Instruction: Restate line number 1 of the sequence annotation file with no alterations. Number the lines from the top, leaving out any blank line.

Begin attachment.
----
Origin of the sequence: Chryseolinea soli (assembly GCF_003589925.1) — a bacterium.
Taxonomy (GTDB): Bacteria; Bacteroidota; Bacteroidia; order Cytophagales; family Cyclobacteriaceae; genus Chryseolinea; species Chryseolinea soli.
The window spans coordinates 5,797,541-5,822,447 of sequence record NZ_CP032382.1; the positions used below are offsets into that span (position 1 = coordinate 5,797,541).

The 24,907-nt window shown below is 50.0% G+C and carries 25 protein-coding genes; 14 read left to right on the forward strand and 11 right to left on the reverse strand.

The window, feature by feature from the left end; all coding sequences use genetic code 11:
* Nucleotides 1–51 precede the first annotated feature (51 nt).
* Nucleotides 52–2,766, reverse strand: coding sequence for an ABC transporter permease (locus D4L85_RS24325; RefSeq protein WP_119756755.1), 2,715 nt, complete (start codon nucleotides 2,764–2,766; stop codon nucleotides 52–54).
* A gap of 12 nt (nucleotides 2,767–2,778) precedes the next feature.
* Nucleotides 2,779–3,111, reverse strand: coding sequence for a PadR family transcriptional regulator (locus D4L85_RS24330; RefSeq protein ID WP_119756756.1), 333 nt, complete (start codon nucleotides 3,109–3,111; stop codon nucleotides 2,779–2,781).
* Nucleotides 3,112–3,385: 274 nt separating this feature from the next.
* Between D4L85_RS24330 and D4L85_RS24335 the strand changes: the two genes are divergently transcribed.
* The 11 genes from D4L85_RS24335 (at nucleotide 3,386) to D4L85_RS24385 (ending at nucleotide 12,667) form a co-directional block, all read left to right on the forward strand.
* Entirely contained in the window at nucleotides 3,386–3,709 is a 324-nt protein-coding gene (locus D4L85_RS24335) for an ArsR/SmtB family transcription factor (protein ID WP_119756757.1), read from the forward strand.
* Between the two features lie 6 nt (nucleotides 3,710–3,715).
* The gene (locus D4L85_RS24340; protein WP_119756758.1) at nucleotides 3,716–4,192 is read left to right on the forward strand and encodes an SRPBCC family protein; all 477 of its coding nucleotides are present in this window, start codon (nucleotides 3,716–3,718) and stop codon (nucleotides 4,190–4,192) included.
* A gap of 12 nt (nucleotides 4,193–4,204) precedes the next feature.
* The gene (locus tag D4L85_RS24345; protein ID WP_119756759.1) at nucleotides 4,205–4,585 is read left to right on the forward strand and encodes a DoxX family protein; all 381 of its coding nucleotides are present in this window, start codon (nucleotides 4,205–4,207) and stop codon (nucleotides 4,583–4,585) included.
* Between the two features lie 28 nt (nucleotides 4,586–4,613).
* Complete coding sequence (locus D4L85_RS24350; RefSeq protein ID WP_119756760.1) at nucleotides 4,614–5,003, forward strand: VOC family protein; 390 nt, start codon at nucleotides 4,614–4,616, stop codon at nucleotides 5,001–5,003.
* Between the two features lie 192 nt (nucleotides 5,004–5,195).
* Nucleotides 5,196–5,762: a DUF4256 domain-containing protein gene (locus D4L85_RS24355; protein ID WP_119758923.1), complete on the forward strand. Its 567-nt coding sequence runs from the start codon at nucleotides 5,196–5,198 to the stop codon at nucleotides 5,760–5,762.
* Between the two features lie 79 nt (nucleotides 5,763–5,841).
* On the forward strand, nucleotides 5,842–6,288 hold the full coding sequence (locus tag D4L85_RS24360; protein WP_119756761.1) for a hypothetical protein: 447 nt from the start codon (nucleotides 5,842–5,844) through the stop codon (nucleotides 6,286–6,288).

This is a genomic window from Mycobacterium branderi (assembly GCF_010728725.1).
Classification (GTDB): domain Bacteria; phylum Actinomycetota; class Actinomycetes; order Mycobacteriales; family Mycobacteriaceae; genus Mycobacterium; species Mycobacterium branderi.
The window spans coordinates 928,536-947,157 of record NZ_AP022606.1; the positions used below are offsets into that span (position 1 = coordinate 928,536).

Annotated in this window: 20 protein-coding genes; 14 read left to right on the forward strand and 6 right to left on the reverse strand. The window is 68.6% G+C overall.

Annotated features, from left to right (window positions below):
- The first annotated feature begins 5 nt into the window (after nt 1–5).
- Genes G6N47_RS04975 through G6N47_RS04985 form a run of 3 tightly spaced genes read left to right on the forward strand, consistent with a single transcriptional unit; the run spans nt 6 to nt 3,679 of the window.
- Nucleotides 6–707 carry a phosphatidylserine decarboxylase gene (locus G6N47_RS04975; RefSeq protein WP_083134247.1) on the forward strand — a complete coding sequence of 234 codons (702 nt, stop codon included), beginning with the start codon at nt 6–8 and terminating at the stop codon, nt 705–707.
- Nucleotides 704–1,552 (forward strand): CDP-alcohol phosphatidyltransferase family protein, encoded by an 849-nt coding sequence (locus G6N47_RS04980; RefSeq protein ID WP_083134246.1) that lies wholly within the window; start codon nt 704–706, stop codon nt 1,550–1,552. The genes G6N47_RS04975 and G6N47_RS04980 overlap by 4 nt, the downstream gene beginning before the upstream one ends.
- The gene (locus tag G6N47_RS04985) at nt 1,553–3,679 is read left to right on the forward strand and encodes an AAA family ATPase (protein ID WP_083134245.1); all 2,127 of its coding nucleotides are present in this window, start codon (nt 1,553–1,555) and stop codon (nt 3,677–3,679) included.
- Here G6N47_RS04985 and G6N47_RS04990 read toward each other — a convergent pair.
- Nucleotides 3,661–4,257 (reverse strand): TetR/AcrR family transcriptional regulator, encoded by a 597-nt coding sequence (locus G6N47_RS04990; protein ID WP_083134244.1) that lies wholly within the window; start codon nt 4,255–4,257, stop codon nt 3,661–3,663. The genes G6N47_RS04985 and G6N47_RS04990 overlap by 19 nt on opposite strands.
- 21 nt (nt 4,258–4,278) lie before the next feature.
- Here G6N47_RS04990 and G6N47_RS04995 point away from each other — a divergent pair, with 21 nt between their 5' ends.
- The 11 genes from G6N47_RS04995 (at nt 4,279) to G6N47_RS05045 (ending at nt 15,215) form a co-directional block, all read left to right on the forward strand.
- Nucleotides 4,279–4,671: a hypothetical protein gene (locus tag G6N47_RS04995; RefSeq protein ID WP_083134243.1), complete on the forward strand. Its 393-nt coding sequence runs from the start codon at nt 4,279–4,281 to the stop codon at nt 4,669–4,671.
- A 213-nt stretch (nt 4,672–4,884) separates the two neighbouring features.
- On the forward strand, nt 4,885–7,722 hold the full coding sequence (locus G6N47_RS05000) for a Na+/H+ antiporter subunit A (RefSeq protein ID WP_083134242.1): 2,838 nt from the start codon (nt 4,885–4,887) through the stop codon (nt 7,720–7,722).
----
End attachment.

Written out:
Origin of the sequence: Chryseolinea soli (assembly GCF_003589925.1) — a bacterium.